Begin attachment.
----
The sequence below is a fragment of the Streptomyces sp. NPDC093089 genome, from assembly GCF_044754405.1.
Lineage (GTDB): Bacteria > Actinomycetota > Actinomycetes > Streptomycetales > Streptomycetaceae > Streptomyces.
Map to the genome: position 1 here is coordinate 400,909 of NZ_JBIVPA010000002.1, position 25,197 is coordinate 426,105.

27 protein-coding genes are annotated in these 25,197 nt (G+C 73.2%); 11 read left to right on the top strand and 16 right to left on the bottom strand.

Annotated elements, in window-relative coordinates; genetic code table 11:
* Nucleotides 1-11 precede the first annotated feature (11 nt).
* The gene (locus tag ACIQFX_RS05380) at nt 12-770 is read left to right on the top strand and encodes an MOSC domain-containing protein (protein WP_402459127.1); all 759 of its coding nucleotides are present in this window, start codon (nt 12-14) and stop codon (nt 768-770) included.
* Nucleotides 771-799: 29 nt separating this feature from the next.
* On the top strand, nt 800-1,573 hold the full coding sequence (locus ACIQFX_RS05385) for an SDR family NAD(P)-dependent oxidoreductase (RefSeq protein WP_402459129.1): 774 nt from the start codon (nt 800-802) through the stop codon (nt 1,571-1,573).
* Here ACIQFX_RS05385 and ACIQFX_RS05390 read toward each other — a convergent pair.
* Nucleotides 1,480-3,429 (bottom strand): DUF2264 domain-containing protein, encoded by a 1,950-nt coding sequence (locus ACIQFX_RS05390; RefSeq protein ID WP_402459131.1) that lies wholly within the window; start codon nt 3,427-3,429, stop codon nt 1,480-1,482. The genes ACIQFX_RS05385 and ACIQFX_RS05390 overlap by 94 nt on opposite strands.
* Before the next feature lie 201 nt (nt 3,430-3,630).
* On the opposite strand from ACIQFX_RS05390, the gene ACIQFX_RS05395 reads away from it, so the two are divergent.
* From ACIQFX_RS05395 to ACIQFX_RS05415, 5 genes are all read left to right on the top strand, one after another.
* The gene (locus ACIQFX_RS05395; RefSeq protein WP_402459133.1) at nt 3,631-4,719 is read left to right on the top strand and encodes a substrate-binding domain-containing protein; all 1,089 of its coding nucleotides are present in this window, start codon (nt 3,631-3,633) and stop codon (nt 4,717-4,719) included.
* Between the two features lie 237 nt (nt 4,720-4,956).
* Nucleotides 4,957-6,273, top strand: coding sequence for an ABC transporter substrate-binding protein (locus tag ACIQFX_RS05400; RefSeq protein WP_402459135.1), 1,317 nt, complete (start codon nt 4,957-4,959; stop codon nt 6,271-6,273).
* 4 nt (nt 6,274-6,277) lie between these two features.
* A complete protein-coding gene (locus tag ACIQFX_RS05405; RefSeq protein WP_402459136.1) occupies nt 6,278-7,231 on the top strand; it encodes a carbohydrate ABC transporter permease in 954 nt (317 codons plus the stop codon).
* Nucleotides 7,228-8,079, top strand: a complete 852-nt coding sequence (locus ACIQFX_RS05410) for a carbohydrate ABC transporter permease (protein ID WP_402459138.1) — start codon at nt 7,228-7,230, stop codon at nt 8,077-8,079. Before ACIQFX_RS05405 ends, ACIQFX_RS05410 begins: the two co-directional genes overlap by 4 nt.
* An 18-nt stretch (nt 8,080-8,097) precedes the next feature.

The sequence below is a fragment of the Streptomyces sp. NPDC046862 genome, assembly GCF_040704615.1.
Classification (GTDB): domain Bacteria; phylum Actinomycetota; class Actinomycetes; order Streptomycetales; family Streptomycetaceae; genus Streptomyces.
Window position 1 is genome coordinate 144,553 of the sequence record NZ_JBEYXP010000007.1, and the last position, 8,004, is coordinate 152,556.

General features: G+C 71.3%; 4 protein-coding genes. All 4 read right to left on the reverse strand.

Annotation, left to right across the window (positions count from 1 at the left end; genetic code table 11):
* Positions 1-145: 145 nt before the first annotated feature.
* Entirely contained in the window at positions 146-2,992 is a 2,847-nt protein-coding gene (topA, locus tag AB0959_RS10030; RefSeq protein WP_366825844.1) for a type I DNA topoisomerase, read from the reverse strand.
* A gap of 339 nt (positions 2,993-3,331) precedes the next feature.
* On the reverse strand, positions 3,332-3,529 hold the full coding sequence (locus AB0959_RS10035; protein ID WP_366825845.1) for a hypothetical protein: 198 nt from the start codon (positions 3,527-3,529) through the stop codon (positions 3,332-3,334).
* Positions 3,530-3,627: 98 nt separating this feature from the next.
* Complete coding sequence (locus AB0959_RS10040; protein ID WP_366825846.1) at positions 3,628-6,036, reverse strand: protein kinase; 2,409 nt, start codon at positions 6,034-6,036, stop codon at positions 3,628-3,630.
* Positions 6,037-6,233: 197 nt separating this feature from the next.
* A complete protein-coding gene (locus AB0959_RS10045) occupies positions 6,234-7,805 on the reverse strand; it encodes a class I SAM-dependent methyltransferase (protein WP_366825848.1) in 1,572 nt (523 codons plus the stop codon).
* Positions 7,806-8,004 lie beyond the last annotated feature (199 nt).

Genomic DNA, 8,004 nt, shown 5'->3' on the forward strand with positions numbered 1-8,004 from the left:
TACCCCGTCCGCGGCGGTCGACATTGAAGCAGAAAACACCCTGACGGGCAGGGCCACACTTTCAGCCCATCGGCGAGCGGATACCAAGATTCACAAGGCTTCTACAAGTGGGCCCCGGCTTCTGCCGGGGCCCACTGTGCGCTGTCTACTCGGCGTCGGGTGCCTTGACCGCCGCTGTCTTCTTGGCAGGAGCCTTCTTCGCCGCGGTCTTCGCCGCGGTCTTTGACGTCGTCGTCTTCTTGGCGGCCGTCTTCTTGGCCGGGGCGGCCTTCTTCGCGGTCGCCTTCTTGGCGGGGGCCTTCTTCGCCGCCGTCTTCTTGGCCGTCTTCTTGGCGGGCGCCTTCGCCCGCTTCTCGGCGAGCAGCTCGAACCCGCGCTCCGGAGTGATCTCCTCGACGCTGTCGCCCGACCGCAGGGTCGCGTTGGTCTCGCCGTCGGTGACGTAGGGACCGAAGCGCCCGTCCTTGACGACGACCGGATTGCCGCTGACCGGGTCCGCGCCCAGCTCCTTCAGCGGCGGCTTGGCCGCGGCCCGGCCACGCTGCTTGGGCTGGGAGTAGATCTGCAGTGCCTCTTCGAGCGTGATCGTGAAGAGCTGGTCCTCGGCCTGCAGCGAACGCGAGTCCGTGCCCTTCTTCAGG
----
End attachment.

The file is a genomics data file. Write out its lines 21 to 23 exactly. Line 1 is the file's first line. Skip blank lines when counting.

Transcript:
* An 18-nt stretch (nt 8,080-8,097) precedes the next feature.

The sequence below is a fragment of the Streptomyces sp. NPDC046862 genome, assembly GCF_040704615.1.
Classification (GTDB): domain Bacteria; phylum Actinomycetota; class Actinomycetes; order Streptomycetales; family Streptomycetaceae; genus Streptomyces.